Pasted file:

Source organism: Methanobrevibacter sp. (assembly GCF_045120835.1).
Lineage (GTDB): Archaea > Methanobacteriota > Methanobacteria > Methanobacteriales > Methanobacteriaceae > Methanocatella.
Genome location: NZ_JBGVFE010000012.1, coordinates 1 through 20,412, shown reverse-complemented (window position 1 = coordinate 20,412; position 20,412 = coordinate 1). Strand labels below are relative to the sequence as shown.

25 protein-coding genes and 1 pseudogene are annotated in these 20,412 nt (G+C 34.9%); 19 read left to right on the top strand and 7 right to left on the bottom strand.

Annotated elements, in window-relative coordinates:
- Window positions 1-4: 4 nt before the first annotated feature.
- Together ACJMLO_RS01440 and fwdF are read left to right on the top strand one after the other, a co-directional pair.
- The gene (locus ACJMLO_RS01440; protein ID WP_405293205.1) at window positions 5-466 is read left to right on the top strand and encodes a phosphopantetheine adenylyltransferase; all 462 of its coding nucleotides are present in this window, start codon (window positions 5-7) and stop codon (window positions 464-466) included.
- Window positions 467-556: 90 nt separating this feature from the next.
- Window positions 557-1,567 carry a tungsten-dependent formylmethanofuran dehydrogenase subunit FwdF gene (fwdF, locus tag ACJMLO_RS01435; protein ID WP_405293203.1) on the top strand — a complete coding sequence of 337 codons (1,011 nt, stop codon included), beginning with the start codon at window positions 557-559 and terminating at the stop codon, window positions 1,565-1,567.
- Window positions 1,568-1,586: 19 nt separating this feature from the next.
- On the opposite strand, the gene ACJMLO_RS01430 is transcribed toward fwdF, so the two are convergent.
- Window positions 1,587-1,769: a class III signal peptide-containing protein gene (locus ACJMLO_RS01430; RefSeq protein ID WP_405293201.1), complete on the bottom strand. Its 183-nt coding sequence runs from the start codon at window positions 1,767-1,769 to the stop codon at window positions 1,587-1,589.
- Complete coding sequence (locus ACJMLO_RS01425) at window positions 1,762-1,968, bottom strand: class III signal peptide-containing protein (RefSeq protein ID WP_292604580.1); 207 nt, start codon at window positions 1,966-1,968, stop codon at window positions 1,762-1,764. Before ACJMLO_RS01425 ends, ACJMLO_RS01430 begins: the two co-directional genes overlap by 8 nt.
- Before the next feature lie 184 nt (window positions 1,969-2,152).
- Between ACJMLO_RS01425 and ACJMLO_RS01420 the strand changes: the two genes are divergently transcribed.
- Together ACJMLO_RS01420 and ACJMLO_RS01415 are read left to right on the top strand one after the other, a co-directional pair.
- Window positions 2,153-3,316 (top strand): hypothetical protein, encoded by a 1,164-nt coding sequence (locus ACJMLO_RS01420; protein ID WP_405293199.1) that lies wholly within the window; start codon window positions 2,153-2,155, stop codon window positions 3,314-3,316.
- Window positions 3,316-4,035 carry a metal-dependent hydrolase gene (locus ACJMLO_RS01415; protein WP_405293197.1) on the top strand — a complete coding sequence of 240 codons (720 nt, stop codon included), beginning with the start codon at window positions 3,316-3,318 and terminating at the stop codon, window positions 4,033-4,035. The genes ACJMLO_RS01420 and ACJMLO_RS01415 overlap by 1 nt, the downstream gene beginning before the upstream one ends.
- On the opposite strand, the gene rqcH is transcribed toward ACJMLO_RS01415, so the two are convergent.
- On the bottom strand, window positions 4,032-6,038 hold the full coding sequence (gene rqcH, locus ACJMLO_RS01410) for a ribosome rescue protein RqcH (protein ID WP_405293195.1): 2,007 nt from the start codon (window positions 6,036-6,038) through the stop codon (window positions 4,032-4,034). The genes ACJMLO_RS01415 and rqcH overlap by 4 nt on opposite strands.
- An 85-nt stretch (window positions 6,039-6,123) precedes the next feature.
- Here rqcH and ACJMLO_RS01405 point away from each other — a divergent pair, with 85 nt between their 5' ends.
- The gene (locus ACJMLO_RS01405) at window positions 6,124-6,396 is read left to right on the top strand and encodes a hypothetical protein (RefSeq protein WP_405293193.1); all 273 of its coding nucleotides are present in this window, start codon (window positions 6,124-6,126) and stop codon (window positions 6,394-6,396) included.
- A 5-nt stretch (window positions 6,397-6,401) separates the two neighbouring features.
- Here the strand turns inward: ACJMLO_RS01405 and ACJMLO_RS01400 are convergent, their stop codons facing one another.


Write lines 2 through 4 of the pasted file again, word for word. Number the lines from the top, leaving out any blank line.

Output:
Lineage (GTDB): Archaea > Methanobacteriota > Methanobacteria > Methanobacteriales > Methanobacteriaceae > Methanocatella.
Genome location: NZ_JBGVFE010000012.1, coordinates 1 through 20,412, shown reverse-complemented (window position 1 = coordinate 20,412; position 20,412 = coordinate 1). Strand labels below are relative to the sequence as shown.

25 protein-coding genes and 1 pseudogene are annotated in these 20,412 nt (G+C 34.9%); 19 read left to right on the top strand and 7 right to left on the bottom strand.